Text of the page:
shore which was a mass of tiny pin points of light, a shore which echoed and re-echoed with the report of rifles and machine guns. We were at the front at last and as we tumbled into huge lighters we realised this fact, for splash; splash; came the bullets into the water, and ping; ping; went more lead close enough to our heads to make us duck down and wish we were at home in
bed. It took us half an hour to get to the shore and fortunately no one was hit en route, though many had very lucky escapes.
The first realisation of what the war really is like came to us as we stumbled across the beach, which was just littered with wounded men – English, French, Indians, New Zealanders and Australians.There were hundreds of them, all hurt in the bayonet charge and the fighting on the previous day. Mention of wounded will conjure up in your minds, pictures of huge marquees snowy white sheets and dainty bright-faced nurses, but at Anzac where we landed there were no comforts. The wounded were just lying in rows on the ground, waiting patiently their turns to be taken off in the boats to the hospital ships in the roadstead. Taken in conjunction with the fiendish noise of the guns, the sight of the wounded had a nerve racking effect on us, but we were given very little time to think about anything, because we were still 2 miles from our post, and we had to reach it before daylight.
So on we trudged, through an opening leading to a trench and as we passed a point we were each were handed a respirator and additional ammunition – a big box, between two men. There was no marching in fours – it was just a case of get on as fast as you could and the pace I may say was not too hot, owing to our packs and that confounded case of ammunition.
In the crush and I may say it, the confusion, a fellow named Scott and I myself got separated from the rest but we struggled on and eventually came out on to an open space, when I got the fright of my life. Inadvertently we had stumbled on to a howitzer battery and just as we reached it, one of the guns was fired – as it seemed almost in my face.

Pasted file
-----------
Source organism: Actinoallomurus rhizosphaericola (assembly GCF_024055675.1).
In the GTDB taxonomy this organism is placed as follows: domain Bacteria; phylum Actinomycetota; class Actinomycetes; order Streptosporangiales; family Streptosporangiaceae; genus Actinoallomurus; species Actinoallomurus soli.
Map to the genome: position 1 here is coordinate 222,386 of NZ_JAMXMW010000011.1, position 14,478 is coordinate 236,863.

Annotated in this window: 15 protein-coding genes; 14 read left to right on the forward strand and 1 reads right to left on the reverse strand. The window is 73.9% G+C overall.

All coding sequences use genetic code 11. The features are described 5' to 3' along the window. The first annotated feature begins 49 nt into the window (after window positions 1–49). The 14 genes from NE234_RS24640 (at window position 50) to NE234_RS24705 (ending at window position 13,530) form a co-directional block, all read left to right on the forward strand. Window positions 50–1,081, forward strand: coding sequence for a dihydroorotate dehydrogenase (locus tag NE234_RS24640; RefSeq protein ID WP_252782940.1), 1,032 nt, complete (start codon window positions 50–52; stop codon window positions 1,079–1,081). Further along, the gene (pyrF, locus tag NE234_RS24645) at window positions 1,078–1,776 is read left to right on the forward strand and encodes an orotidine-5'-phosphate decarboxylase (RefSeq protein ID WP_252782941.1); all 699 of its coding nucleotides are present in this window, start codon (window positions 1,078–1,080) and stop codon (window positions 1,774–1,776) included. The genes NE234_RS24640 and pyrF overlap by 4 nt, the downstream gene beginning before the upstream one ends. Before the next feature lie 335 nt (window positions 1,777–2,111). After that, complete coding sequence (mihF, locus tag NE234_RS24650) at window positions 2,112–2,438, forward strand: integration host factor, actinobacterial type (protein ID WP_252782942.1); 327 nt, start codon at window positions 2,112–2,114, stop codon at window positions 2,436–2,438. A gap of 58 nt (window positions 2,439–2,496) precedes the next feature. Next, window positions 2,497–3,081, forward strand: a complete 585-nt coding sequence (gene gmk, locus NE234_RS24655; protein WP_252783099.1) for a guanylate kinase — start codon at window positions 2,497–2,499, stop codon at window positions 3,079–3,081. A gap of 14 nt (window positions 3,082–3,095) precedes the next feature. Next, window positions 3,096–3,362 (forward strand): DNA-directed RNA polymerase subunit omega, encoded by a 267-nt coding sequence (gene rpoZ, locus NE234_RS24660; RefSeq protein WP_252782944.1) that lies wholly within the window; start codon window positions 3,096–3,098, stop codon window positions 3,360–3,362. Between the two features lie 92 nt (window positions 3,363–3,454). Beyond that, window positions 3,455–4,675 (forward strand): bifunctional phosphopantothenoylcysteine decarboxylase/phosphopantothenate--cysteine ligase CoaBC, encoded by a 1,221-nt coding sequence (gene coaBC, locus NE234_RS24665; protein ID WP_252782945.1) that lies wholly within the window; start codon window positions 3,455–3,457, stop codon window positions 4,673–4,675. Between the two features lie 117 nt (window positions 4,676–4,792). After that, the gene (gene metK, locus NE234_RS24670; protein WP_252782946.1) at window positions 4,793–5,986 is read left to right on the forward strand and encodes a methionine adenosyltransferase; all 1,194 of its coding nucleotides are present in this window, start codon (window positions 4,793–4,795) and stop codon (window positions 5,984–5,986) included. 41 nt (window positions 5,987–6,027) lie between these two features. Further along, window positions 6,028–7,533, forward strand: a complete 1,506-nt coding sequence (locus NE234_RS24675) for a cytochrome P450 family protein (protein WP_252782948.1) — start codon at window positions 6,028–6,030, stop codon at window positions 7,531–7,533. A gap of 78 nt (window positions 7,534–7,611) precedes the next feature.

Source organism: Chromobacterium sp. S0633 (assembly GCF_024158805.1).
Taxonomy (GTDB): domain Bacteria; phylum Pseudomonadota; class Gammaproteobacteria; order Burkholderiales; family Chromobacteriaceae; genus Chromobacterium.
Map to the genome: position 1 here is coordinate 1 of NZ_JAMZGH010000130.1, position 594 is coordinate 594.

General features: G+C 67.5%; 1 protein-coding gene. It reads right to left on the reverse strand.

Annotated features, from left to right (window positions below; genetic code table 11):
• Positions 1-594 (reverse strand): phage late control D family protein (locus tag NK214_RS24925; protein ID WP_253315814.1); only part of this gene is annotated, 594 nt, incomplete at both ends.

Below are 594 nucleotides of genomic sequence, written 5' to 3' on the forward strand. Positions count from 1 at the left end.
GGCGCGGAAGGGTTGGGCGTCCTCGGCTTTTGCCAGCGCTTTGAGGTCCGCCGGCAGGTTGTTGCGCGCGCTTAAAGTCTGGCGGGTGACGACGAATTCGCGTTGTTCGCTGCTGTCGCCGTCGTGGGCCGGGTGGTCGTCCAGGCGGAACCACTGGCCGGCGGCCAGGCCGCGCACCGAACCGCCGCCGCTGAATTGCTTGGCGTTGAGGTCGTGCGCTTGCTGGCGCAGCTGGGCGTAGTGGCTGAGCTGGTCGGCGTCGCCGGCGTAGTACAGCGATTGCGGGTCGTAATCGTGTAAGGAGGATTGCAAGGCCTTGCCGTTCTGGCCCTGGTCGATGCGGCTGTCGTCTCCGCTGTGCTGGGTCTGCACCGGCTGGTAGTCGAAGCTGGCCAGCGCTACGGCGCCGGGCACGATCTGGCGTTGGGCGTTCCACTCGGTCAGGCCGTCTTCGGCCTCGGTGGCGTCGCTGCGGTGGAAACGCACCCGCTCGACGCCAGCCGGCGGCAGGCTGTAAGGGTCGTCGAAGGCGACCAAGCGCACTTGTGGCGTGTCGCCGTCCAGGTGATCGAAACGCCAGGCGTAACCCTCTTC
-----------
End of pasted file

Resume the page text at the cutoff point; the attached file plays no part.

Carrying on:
Of course there was no danger, owing to the angle of the gun, but when the rush of air blew my hat off and the hellish report nigh deafened me, well to tell the truth, it scared blues blazes out of me. Soon, however, we caught up with the others and on we went through the sap, a trench, passing quite a number of poor fellows who had fallen to snipers, and at last just at daybreak we reached the New Zealanders base – just a strip of level sand between the sea and a huge cliff. Not a tent was to be seen anywhere, the homes of the "big bugs" were the homes of Thomas Atkins, Esq., just holes in the side of the hill, which resembled a huge inverted colander. On the flat were piles and piles of boxes and cases, and working amongst them at top speed were the Army service Corps and the Indian Mule Corps.
Boxes, tins of water and ammunition were being strapped on to hardy little mules and every half hour or so, away would they would go each mule with an Indian, bound for the trenches. We were told to make ourselves comfortable where we stood. We just lay down and thought of huge pints of frothy ale, of cooling shower baths, and of clean sheets and a comfortable bed, at least we commenced to think of them but the visions conjured up did not last, because Whizz; Phitt; Plunk: the bullets commenced to fly about and in a trice one of the sergeants of B. Coy. stopped one with his leg. That made us sit up and take notice and when three others received leaden presents in the space of five minutes, we began to think how nice a place a big cave or a deep well would be, but of cover of any description there was none, so we just had to sit there and trust to luck. Fortunately, I had a good marble, but quite a lot of unfortunates got "stars" a few qualified for harps and a seat on a cloud, but not many were fatally hit. We remained at the base for several hours and in that time I